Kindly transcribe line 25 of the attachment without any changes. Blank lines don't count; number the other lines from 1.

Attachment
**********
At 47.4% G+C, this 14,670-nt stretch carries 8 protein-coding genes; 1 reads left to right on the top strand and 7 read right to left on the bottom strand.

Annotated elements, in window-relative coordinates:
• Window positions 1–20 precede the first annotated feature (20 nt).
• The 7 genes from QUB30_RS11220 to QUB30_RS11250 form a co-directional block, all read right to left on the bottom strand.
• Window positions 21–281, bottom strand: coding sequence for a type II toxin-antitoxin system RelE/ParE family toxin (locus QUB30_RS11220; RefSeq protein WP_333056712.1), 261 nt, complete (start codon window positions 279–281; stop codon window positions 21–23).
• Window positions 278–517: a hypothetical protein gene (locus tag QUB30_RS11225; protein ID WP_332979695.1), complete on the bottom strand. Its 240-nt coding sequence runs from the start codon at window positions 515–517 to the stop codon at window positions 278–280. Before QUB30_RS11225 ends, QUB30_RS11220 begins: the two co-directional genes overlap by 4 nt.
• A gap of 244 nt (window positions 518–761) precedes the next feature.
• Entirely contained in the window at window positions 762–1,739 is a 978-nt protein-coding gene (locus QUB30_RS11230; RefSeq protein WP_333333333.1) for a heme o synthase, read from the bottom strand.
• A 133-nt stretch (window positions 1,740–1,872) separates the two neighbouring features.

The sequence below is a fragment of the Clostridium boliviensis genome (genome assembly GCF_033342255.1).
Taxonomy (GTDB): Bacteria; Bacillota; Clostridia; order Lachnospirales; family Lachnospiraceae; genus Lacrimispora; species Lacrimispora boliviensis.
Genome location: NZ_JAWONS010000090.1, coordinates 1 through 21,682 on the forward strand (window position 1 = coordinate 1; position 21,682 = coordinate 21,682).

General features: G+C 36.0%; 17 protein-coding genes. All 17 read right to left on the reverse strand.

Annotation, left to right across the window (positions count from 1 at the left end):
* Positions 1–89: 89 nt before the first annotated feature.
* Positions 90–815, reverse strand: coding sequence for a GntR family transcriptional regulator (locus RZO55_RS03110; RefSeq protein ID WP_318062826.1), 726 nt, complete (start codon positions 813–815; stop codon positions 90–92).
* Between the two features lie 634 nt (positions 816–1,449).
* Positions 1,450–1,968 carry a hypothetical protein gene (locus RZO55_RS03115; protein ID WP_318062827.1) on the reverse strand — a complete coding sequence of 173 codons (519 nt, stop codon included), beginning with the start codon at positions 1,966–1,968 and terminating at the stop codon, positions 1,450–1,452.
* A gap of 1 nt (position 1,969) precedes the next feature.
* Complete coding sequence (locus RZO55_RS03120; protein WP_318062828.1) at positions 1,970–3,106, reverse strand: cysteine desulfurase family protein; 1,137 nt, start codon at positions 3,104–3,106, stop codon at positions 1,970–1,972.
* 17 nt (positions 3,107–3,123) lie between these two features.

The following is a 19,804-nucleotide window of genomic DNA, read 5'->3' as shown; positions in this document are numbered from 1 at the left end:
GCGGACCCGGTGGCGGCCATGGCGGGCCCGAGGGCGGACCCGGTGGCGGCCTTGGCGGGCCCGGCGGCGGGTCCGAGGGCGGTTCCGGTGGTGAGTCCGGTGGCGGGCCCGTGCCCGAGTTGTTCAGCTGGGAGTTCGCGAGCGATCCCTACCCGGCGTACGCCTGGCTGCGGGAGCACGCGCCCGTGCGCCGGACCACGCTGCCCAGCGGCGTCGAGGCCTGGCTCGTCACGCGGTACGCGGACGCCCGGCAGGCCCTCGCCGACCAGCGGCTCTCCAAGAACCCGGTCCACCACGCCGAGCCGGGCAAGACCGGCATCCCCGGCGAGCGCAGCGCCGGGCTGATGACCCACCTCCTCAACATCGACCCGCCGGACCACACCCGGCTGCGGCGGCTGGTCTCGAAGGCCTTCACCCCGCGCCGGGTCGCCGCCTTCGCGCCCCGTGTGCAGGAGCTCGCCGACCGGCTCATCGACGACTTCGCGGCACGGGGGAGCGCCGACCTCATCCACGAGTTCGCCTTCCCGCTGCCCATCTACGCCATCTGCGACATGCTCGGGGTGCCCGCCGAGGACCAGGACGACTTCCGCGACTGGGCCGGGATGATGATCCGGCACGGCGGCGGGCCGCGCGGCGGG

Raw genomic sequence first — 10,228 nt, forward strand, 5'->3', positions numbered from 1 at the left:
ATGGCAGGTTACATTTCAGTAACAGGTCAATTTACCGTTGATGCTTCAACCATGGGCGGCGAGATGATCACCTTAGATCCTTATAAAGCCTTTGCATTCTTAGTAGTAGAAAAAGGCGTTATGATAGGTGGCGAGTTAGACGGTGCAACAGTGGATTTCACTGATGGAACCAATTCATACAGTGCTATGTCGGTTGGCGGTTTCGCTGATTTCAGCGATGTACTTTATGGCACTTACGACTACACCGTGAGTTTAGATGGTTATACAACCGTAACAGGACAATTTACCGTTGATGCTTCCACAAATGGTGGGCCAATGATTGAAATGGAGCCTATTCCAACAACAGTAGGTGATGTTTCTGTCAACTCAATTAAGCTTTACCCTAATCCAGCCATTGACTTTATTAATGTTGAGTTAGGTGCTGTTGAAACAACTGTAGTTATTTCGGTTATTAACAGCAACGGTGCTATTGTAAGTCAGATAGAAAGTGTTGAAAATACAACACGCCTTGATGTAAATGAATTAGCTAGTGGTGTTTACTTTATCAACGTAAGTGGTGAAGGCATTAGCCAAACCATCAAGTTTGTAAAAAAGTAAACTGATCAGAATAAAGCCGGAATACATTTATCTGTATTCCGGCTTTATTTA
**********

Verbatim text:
ATGGCAGGTTACATTTCAGTAACAGGTCAATTTACCGTTGATGCTTCAACCATGGGCGGCGAGATGATCACCTTAGATCCTTATAAAGCCTTTGCATTCTTAGTAGTAGAAAAAGGCGTTATGATAGGTGGCGAGTTAGACGGTGCAACAGTGGATTTCACTGATGGAACCAATTCATACAGTGCTATGTCGGTTGGCGGTTTCGCTGATTTCAGCGATGTACTTTATGGCACTTACGACTACACCGTGAGTTTAGATGGTTATACAACCGTAACAGGACAATTTACCGTTGATGCTTCCACAAATGGTGGGCCAATGATTGAAATGGAGCCTATTCCAACAACAGTAGGTGATGTTTCTGTCAACTCAATTAAGCTTTACCCTAATCCAGCCATTGACTTTATTAATGTTGAGTTAGGTGCTGTTGAAACAACTGTAGTTATTTCGGTTATTAACAGCAACGGTGCTATTGTAAGTCAGATAGAAAGTGTTGAAAATACAACACGCCTTGATGTAAATGAATTAGCTAGTGGTGTTTACTTTATCAACGTAAGTGGTGAAGGCATTAGCCAAACCATCAAGTTTGTAAAAAAGTAAACTGATCAGAATAAAGCCGGAATACATTTATCTGTATTCCGGCTTTATTTA